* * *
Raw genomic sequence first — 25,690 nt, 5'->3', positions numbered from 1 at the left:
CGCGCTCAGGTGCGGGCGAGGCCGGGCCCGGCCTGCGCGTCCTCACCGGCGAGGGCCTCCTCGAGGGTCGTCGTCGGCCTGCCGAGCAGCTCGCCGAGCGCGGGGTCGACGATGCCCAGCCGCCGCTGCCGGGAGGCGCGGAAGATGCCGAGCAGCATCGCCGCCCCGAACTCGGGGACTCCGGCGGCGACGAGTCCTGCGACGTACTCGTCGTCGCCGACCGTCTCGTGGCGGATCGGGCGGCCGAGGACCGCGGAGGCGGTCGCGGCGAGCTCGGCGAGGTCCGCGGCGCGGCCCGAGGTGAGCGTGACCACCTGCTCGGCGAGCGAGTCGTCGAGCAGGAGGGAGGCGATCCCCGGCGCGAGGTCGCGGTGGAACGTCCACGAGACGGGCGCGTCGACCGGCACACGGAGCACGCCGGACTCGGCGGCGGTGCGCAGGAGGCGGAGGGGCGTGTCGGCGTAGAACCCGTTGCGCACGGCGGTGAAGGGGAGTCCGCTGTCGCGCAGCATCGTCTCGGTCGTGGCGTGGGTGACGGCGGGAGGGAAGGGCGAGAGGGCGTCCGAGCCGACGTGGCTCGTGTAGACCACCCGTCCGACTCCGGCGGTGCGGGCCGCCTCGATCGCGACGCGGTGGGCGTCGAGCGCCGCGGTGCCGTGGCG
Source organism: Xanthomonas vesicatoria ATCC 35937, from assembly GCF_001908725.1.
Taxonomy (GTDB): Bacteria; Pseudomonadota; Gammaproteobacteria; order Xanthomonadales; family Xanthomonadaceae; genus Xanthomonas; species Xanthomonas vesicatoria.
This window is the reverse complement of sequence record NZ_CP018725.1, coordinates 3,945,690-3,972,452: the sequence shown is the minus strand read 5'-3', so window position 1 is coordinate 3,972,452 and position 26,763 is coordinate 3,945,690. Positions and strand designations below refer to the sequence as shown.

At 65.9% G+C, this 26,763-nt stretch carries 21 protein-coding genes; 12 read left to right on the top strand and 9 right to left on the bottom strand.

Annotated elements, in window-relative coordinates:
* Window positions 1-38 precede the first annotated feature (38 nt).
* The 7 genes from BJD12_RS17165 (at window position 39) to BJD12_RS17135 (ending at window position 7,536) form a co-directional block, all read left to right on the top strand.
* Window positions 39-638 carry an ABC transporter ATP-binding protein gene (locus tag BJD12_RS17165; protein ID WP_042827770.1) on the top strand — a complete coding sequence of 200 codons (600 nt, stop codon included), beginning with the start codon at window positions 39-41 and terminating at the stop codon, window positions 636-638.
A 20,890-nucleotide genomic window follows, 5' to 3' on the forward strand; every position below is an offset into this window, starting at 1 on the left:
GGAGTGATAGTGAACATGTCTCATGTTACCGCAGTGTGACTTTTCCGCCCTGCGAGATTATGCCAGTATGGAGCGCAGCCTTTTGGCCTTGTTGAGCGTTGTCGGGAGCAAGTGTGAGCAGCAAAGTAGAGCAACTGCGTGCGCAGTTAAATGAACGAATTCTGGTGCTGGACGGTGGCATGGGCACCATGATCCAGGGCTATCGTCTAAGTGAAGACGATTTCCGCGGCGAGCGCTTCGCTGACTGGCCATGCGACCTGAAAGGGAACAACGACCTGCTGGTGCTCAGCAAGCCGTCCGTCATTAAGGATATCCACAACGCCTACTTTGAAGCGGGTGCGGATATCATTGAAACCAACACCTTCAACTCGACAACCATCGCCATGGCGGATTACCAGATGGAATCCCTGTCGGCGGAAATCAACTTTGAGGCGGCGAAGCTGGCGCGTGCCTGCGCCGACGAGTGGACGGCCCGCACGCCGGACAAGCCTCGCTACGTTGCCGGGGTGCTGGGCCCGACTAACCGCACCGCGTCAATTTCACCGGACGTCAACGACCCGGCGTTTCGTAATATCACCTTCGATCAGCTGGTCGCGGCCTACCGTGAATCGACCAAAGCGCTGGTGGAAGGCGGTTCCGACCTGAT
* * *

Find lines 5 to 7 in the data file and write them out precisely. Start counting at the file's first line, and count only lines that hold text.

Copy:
This window is the reverse complement of sequence record NZ_CP018725.1, coordinates 3,945,690-3,972,452: the sequence shown is the minus strand read 5'-3', so window position 1 is coordinate 3,972,452 and position 26,763 is coordinate 3,945,690. Positions and strand designations below refer to the sequence as shown.

At 65.9% G+C, this 26,763-nt stretch carries 21 protein-coding genes; 12 read left to right on the top strand and 9 right to left on the bottom strand.

Annotated elements, in window-relative coordinates: